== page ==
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SEPTEMBER 6, 2013
“Blurred Lines” clearly reflects skewed social norms
"Blurred Lines," Robin Thicke's chart
topping hit of the summer, is not just
maidng people want to dance.
Thicke's questionable video and even
lyrics have many calling
the song chauvinistic,
objectifying. Some have
even described his lyrics
"There is no question
that the video is
objectifying to women,
but does that really
surprise people, coming
from a pop song?" said
Kami Rowan, director of
Rowan believes that this issue is not
something new, and it is not a music issue
"Hip-hop and pop music has been
objectifying women for years," Rowan
said. "It's strange people want to only
focus on this one song."
A lot of people have brought up the fact
that a woman directed the "Blurred Lines"
video, and director Diane Martel has stood
behind her product.
"I think the girls were overpowering
the men in the video," Martel said in an
interview with The Huffington Post.
Martel feels there is nothing wrong with
the video because she is a product of the
pop culture environment, just as Robin
"Pop culture and pop music is solely entertainment. There is
no art involved. They are looking to sell, and sex sells."
Kami Rowan, director of guitar studies
Thicke is. They believe what they are doing
is okay because they have been told it is.
And this has been going on for years.
"Pop culture and pop music is solely
entertainment," said Rowan. "There is no
art involved. They are looking to sell, and
One of my biggest hang-ups on this
issue is freedom of expression and speech.
I'm not saying the song is right or okay, but
do we redly want to prevent people from
expressing themselves? And shouldn't
individuals decide for themselves how to
There are people who can listen and
watch Thicke's song and clearly see that
there is something wrong there. But they
understand that it's not a work of art; it's
just some catchy pop song that has no true
However, some people cannot
distinguish the difference. Here is where
we run into problems. We should not be
pointing fingers at women or men; we
should be educating men and women so
they can better understand the negative
effects these lyrics and images can have on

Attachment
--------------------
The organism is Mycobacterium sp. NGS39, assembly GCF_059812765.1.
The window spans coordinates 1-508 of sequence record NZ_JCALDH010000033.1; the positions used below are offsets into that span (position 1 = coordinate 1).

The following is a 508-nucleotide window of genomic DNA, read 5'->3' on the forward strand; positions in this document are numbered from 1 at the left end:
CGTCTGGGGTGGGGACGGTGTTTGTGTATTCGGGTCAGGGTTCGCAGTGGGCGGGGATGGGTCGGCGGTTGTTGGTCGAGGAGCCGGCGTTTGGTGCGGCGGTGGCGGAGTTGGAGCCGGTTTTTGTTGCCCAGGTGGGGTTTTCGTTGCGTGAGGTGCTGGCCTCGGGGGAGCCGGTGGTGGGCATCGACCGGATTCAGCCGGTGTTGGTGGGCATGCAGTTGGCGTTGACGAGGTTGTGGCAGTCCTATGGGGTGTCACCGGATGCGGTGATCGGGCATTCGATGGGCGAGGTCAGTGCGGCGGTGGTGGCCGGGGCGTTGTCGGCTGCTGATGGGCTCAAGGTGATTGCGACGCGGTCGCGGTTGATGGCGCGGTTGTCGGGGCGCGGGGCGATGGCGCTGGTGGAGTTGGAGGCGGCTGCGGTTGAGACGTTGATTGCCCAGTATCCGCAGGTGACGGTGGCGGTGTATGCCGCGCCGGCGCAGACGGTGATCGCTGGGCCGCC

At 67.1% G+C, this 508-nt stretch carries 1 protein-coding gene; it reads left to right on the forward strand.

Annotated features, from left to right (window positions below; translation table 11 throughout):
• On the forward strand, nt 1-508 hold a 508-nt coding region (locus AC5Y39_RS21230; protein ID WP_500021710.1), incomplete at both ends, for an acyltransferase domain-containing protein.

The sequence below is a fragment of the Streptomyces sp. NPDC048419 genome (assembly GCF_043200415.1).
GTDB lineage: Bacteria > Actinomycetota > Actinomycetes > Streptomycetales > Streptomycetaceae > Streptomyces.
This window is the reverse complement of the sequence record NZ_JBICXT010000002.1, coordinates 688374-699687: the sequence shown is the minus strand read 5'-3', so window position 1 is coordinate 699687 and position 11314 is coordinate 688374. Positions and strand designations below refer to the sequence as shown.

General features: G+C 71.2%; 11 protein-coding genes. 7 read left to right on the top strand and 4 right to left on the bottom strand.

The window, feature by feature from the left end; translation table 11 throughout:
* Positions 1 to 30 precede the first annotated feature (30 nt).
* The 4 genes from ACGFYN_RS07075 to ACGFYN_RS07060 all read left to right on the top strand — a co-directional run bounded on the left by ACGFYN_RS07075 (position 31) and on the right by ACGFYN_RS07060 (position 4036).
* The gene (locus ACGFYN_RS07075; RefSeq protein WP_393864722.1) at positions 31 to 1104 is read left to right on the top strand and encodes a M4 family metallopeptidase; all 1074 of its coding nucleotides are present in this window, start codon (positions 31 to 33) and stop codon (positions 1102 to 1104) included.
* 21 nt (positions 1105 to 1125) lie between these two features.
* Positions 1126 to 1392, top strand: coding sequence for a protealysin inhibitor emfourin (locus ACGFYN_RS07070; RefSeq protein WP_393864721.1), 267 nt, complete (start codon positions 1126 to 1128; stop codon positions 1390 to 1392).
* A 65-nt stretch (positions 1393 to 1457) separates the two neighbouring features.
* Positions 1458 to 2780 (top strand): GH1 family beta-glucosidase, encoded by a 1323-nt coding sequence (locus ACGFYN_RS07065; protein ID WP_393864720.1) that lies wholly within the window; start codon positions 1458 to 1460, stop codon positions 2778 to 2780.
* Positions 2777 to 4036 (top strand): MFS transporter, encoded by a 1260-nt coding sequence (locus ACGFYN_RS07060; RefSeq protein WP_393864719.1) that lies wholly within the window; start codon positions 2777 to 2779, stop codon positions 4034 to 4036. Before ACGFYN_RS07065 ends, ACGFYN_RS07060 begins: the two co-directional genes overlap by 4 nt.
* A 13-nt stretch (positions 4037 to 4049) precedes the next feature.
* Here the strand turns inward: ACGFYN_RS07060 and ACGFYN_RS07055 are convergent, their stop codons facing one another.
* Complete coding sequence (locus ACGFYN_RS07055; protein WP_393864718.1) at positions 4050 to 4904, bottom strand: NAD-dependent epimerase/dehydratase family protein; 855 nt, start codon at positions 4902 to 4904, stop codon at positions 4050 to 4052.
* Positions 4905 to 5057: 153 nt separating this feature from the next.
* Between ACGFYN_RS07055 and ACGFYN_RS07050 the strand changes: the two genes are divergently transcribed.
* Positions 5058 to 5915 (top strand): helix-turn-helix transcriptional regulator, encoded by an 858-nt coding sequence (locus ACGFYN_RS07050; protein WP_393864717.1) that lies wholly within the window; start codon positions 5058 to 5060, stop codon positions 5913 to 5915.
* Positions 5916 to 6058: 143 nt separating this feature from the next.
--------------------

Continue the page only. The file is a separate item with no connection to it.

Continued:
This is not a feminist issue or a masculine
issue. It's a societal issue.
Pop culture has given people the illusion
that there is a certain way that you should
dress, talk and act if you are a man or
woman. The masses believe it because it
has become widely accepted by both men
"Pop culture is made for the masses,"
said Music Department Chair Tim
Lindeman. "It's an industry, (and) that's
how it's always been."
People who recognize these differences
need to show people that just because
something is on TV does not mean it's okay.
We have to come together has a society and
teach people that there is not a normal, and
you can dress, act and talk however you
want, even if pop culture disagrees.
So next time you're listening to the
radio and "Blurred Lines" comes on, just
remember: the fact that it's on the radio
does not mean it is relevant. It should have
no effect on how you live your life.
Open letter le first-years: navigate by heart
To me, Guilford is more than a physical
place. It is a state of mind. When I was a
student, this state of mind took many
different shapes depending on the season,
the semester or the
people I was surrounding
I've noticed simple
things have the greatest
effect on me. When I
am inside all day, I am
not happy. When I don't
drink enough water
or get enough sleep, I
am not as productive.
When I am isolated from
social interactions, I get
depressed. When I stop
exercising, I feel restless and irritated.